Mayor Andy Berke of Chattanooga, TN, speaking at State of the City 2018
Author: Zahed Amanullah
Resident Senior Fellow, Networks & Outreach
Christchurch, New Zealand during Friday prayers. Sri Lanka during Easter services. Poway, California at the conclusion of Passover. The recent global surge of hate and extremism, resulting in the killing of scores of religious worshippers during dates of congregation, has had an extraordinary impact on local communities in the affected cities and beyond. But amidst the grieving, the search for a proactive effort to reduce the impact of hate on these communities is just beginning.
One possible response to this threat has come in the form of the Council Against Hate, a group of volunteer citizens and community leaders chosen by Chattanooga, Tennessee’s Mayor Andy Berke to look at possible strategies to combat hate in their city. Mayor Berke was inspired to create the Council Against Hate as a result of the July 16, 2015, terrorist attacks that took place in his city and following his substantial engagement with the Strong Cities Network, realising that more resources were needed locally to address hate and extremism in all forms. Speaking last year at the USCM Mayor Berke noted:
“…we started talking about an international group of mayors through the Strong Cities Network, to combat hate and I thought to myself, ‘why am I talking to a bunch of international mayors about what to do all across the world and we’re not doing this in our city the way we should?’ So I stood up last year at State of the City and said we were going to form a council against hate”
Tennessee’s cities, including Chattanooga, “occupy an uncomfortable leadership position among communities that are grappling with these incidents,” according to a preliminary report recently released by the Council. This aligns with recent data from the FBI that ranked Tennessee as “9th in the nation among participating states in the total number of hate crime offenses.” Similarly, according to a story by Nashville’s Fox 17 News, “Chattanooga and Clarksville had the most-reported number of hate crime incidents recorded for bias based on race, ethnicity or ancestry with ten reports each. Chattanooga also ranked highest with six reported incidents based on religious bias as a motivation.”
Mayor Berke’s Council Against Hate convened most recently on 11 April 2019
The report proposes strategies to combat hate in Chattanooga that could serve as a useful framework for cities facing similar challenges. The first deal with advocating for policies and background data, particularly better policies that can protect targeted constituencies from hate crimes, and better reporting of hate crimes at a local, state and federal level. In the private sector, employers and workers should be surveyed about workplace attitudes, cultures and incidents of bias. Collectively, these would provide a mapping of local attitudes, grievances, and vulnerabilities that could be exploited.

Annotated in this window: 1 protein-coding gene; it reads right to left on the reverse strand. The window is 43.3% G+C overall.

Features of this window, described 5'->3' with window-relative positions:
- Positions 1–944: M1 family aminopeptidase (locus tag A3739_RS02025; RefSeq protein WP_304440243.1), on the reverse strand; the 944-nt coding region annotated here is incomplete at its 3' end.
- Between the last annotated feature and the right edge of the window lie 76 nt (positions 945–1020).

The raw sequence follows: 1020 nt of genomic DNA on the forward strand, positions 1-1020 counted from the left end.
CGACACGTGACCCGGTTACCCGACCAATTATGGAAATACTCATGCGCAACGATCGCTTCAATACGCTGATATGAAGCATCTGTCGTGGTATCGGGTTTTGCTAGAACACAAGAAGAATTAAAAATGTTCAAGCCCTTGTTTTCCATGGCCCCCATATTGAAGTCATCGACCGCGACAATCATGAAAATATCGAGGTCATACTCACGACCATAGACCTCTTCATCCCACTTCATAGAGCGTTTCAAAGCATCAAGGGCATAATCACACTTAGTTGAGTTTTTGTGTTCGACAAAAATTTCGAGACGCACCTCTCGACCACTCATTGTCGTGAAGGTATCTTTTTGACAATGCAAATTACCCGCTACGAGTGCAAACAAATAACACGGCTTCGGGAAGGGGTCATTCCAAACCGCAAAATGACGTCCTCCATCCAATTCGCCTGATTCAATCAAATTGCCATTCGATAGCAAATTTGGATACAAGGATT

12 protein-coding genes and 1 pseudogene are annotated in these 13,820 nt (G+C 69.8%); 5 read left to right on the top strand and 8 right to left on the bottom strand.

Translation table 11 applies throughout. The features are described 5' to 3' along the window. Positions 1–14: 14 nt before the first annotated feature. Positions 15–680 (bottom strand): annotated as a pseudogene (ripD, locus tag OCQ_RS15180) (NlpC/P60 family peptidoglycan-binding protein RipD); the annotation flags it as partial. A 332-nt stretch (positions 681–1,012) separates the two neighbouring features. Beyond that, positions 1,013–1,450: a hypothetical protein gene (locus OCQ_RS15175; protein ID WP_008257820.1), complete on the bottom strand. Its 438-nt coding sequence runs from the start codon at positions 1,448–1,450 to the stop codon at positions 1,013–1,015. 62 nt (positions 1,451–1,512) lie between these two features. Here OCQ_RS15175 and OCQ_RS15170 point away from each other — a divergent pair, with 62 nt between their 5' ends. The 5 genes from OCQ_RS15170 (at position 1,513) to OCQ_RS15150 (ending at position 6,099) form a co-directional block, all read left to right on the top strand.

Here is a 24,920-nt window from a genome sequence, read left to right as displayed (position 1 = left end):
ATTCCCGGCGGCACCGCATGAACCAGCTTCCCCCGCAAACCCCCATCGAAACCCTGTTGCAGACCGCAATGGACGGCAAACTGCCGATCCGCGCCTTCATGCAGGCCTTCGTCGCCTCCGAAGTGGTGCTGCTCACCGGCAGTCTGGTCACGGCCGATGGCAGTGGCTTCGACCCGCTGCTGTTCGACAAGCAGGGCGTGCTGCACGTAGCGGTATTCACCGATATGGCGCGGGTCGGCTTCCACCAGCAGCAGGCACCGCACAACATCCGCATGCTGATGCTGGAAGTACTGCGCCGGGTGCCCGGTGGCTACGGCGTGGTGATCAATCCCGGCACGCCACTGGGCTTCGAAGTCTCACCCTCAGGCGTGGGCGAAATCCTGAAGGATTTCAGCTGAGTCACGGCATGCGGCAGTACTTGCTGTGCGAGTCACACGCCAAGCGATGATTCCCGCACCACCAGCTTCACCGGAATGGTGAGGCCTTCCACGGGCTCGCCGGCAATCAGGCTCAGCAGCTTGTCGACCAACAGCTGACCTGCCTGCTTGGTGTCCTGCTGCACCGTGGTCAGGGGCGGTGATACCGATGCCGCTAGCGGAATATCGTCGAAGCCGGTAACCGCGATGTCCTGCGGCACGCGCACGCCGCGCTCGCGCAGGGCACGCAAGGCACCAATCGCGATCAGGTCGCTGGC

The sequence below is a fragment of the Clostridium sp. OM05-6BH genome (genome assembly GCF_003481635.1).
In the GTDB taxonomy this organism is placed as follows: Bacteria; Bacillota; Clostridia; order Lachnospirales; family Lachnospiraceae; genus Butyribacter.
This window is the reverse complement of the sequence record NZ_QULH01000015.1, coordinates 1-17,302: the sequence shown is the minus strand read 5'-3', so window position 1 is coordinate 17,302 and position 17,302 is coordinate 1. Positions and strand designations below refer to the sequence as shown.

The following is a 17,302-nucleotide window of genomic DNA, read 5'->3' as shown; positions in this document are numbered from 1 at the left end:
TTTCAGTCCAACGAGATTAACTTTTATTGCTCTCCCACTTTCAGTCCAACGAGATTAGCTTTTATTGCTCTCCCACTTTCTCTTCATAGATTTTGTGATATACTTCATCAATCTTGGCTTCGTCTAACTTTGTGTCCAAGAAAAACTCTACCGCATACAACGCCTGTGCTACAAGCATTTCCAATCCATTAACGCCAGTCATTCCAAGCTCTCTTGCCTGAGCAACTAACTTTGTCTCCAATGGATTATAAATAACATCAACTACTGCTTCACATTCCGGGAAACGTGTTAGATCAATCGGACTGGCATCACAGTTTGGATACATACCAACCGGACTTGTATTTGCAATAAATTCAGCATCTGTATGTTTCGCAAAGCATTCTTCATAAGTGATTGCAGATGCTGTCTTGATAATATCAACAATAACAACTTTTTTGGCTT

The next recommendations are much more direct – engaging young people in combating hate and making sure educators “have the skills and resources to identify discrimination and bias and how to properly address it.” Improving media literacy around hate speech and radicalisation and cultural programming to foster interactions between people who wouldn’t normally interact also factor in.
Although these suggestions would go a long way to addressing the Islamist extremism that Chattanooga suffered in 2015, there is also an urgent need to protect minority Jewish and Muslim communities, as both have been targeted by a resurgence in white nationalism outlined in detail in respective manifestos released by alleged attackers in Christchurch and Poway respectively. A report issued on 30 April from the Anti-Defamation League (ADL) shows that assaults against Jews more than doubled in 2018, with 1,879 attacks recorded.
Similarly, a report issued on 1 May by the Institute for Social Policy and Understanding (ISPU) shows a significant increase in Islamophobic attitudes by early 2019 based on surveys highlighting agreement upon a number of negative stereotypes about Muslims. This rise correlates with the recent election of America’s first two Muslim congresswomen, Ilhan Omar and Rashida Tlaib, who have been surrounded by a range of prominent controversies relating to their race, religion and character.
The same ISPU report, however, also shows that Jews and Hispanic Americans have the most favourable views towards Muslims of all American subgroups, with white Evangelicals having the least favourable. Although this roughly correlates with divisions promoted through political discourse in the United States, it demonstrates opportunities for embattled minority communities to find common cause. In the aftermath of the recent terrorist attacks, we have seen extraordinary acts of solidarity, for example, between local Jewish and Muslim communities in particular, including fundraising for victims and joint solidarity vigils, as well as between both communities and Hispanic Americans over issues such as immigration. These activities serve as a reminder that with a little forward planning, the goodwill between members of local communities can provide tremendous momentum for peace and security.
All of this requires resources that are at risk of being withheld due to budget cuts or the ever-increasing politicisation of the discussions around hate. For Chattanooga’s Council Against Hate, there are currently no anticipated costs for it to operate during fiscal year 2020, according to city spokesman Kerry Hayes. It would be a shame if cities like Chattanooga, Poway, Christchurch, and others who have suffered at the hands of terror couldn’t find a way to support their best defence against hate – their own diverse communities.